Sermon Philippians 2:5-11

(paired with Matt. 21:1-11)




   A parade is usually something we enjoy watching as it passes by. It can be fun to be spectators! But this Palm Sunday procession of Jesus into the holy city calls for us to be more than mere spectators. On this side of the cross and resurrection, we know that our cheers are to be accompanied by our discipleship, our full participation “in Christ”.

A.     In Philippians, Paul puts it this way: “Let the same mind be in you that was in Christ Jesus”.

1.      There is nothing more private and personal than one’s own mind. Yet Paul envisions such a close relationship between Christ and his people that followers will share his deepest thoughts and motivations.

2.      How can we know what was in Christ’s mind? The verses that follow may be part of an ancient Christian hymn. They describe the attitude of Jesus Christ not only in this world, but also in his eternal relationship with God the Father.

3.      The “mind” of Christ is characterized by obedience, servanthood, and humility. He willingly gave up his privileged position as the only begotten Son, and came to earth as a vulnerable human, subject to all the dangers and limitations of human life.

4.      More than this, he obeyed even to death on the cross. From the mightiest status of Godhood he took on the lowliest position of “slavery” and death.

B.     Is it really possible for us to “have this same mind” among us? It seems to contradict so much of what our culture teaches us to value: power, privilege, and wealth.

1.      Paul understands that such a “counter-cultural” stance is the result of our being “in Christ”.

2.      The attributes of humility and servanthood are not so much things we “produce” as they are the outcome Christ’s presence in us—the “fruit of the Spirit”.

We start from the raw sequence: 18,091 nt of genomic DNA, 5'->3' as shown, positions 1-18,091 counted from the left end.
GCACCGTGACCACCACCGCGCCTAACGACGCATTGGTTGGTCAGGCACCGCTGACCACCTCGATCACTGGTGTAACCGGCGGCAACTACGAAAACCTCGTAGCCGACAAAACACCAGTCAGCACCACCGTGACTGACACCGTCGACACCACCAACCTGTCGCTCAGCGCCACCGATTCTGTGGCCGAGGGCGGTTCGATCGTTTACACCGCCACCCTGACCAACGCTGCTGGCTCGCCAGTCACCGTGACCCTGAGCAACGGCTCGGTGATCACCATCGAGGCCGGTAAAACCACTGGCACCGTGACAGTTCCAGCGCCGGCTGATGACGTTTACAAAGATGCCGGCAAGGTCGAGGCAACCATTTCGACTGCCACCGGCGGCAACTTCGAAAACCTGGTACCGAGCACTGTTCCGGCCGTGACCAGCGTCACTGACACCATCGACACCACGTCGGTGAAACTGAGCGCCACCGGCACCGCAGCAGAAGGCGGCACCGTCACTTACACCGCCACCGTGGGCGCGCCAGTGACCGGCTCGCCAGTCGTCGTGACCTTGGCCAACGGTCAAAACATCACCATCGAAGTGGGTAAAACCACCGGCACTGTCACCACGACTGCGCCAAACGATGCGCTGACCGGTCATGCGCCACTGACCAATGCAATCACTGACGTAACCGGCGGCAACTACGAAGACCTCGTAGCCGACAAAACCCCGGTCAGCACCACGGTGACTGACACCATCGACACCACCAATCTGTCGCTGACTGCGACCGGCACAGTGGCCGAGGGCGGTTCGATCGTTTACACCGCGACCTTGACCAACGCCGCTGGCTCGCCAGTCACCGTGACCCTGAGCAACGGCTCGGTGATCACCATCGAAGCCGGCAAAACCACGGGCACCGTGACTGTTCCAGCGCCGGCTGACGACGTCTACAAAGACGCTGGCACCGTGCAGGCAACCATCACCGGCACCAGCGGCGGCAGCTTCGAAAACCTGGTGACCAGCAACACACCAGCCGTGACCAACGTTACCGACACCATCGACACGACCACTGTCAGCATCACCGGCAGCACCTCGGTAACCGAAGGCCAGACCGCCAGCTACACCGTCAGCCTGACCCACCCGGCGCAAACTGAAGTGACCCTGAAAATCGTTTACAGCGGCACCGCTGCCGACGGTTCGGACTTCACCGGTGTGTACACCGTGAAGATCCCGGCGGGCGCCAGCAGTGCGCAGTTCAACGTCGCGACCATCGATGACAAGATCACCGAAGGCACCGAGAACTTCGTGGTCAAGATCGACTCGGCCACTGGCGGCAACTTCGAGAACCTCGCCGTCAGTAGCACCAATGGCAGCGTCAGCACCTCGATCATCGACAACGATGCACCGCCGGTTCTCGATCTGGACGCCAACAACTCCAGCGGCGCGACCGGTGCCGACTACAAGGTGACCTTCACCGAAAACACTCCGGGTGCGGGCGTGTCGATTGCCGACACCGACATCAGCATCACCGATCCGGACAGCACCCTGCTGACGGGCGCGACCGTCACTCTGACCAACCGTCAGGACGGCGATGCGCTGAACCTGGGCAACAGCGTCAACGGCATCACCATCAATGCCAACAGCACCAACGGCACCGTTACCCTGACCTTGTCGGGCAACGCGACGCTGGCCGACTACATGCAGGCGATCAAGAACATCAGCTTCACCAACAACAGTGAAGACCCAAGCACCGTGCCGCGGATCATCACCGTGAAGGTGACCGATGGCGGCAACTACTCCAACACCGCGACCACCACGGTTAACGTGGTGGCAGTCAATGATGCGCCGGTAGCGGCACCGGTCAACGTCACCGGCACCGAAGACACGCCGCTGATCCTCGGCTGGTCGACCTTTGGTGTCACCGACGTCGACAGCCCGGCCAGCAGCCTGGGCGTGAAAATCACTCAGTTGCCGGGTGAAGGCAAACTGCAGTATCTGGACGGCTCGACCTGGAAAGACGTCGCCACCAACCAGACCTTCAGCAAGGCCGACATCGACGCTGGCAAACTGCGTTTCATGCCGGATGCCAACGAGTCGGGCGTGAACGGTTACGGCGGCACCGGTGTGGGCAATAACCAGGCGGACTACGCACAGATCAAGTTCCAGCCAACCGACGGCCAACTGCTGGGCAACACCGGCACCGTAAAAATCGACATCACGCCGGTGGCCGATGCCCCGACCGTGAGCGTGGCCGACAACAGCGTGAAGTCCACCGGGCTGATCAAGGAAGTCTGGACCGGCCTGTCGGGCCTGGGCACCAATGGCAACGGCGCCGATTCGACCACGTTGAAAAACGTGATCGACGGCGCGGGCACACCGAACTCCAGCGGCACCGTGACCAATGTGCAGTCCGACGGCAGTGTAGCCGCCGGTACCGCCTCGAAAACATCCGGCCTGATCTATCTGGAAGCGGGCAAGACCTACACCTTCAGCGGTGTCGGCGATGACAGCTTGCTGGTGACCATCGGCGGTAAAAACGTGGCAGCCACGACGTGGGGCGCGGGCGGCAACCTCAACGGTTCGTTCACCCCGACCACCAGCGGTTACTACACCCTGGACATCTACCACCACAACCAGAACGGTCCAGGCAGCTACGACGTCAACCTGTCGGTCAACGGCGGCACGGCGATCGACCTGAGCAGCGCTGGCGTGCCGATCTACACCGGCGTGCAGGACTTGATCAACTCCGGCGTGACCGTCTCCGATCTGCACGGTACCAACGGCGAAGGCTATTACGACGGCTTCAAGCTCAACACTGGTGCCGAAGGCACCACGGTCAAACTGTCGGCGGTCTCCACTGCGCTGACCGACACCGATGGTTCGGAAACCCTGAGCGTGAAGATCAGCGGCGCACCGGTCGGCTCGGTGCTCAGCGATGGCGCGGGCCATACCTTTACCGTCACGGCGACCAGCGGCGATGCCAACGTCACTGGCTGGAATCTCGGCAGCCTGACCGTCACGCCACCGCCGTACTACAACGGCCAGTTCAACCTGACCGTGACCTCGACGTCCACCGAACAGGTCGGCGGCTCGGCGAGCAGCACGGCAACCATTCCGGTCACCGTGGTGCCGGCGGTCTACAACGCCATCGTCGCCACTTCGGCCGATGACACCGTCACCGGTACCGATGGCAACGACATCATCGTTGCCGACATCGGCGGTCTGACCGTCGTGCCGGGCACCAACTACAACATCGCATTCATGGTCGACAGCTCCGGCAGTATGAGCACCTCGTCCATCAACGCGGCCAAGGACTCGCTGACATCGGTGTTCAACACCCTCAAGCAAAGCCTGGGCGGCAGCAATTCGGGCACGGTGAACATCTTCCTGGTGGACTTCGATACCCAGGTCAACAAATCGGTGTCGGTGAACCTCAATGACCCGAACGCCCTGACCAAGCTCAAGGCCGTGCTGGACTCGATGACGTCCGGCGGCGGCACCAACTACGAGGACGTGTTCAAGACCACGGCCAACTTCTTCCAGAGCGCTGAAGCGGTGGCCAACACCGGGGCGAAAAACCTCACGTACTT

3.      At the same time, the very fact that Paul exhorts his readers to “have the same Mind” indicates that effort and intentionality are required.

4.      Surrounding this text are direct calls to unity, compassion, and concern for others.

5.      This dual approach is captured beautifully in the passage immediately following: “…Work out your own salvation in fear and trembling, for it is God who is at work in you both to will and to work for his good pleasure”.

C.     How, in practical terms, can this call to have the mind of Christ be implemented?

1.      We can grow in our trust of God, and thus relinquish our tight grip on power, realizing that all is in God’s hands.

2.      We can work to maintain unity in our congregation, our homes, and our places of employment.

3.      We can look out for others, not in a busy-body way, but out of genuine concern for their well-being.

4.      We can pitch in where there is servant-work to do.

D.     This text ends on a note of exaltation. Jesus Christ, who obeyed to the “lowest” point is now raised to the highest.

1.      It looks forward to the day when all creation will acclaim our Servant Lord, just as the crowd on Palm Sunday shouted their hosannas. This represents the ultimate triumph of humble obedience, not violence and power-plays.

2.      Thus, the stance of disciples is that of proclaiming the Lordship of Jesus Christ, crucified love now enthroned; and living as those who “have this same among you”.


        As we welcome Christ in his triumphal entry this Palm Sunday, let us not just wave from the sidelines. Let us join him in his journey to the cross, in his surprising resurrection, and in his compassionate service to a needy world.